Enzymatically cross-linked biopolymer interfacial complexes for improved lipid particle stability
The utilization of many natural emulsifiers has led to millions of dollars per year in product losses. A novel interfacial engineering technology in combination with a novel enzyme treatment, has been developed to improve emulsion stability by creating stable interfacial membranes consisting of natural edible ingredients. This approach covalently cross-links the charged biopolymer complex onto the oppositely charged adsorbed lipid droplets, thereby avoiding the tendency for the adsorbed layers to become detached when solution conditions are changed.
Theinterfacial biopolymer complexes can be used to stabilize oil-in-water emulsions, thereby extending the range of applications of this technology in a variety of products, including foods, pharmaceuticals, personal products, agro-chemicals, cosmetics, etc.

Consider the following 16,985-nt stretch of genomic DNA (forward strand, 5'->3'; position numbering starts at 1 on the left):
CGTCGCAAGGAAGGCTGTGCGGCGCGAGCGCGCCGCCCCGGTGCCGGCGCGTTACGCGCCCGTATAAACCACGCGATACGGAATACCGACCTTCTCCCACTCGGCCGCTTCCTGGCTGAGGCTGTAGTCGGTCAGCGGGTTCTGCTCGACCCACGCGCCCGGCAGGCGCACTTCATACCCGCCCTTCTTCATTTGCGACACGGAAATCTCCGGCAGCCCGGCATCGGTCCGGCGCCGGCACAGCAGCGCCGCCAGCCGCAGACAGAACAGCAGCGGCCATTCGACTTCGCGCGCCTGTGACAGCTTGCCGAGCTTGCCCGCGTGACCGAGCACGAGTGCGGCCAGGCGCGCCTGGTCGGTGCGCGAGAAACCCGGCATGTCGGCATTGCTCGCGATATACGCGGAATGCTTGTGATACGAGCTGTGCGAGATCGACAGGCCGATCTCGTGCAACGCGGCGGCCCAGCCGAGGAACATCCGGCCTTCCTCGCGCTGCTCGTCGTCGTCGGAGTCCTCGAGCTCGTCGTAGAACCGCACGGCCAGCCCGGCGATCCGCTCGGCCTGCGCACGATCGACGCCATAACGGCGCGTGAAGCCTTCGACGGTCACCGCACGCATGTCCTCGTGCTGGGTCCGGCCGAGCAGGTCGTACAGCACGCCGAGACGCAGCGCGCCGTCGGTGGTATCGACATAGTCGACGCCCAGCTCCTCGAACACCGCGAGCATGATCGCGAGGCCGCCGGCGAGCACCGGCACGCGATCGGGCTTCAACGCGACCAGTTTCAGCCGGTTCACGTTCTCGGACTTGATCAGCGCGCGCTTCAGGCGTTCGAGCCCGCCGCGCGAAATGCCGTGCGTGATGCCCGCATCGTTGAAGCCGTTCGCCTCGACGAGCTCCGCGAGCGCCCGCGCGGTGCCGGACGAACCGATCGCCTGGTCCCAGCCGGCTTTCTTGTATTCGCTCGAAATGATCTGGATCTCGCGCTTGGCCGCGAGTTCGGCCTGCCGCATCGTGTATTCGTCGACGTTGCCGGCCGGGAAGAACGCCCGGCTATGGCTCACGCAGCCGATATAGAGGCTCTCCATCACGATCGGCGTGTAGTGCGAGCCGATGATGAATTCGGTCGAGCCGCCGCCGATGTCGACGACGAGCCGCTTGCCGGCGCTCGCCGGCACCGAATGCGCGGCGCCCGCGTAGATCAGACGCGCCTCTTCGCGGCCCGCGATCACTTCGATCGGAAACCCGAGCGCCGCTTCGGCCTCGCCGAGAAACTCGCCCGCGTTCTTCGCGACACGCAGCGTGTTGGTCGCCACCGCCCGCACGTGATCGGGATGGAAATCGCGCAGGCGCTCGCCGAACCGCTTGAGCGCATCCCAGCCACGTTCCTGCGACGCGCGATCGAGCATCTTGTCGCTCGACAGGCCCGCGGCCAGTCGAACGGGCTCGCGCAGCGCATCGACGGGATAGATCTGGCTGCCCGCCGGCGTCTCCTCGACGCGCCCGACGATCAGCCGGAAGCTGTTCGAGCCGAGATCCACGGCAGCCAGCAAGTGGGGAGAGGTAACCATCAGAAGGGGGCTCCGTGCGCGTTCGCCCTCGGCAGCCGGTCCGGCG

- Decreases the tendency for the adsorbed layers to become detached extending the range of pH, salt and temperature values
- Increases the control over the in vitro and in vivo digestibility of emulsified lipids, thereby enabling the creation of controlled, triggered, and smart release systems and the ability to control the bioavailability of lipophilic materials.
- Fabrication of an interfacial biopolymer complexes that can protect encapsulated ingredients against chemical instability
- Creation of an interfacial biopolymer complex that can protect against physical instabilitycaused bycrystallization of one or more materials within lipid droplets.
Michael Jaremchuk Commercial Ventures and Intellectual Property
Senior Licensing Officer
Commercial Ventures and Intellectual Property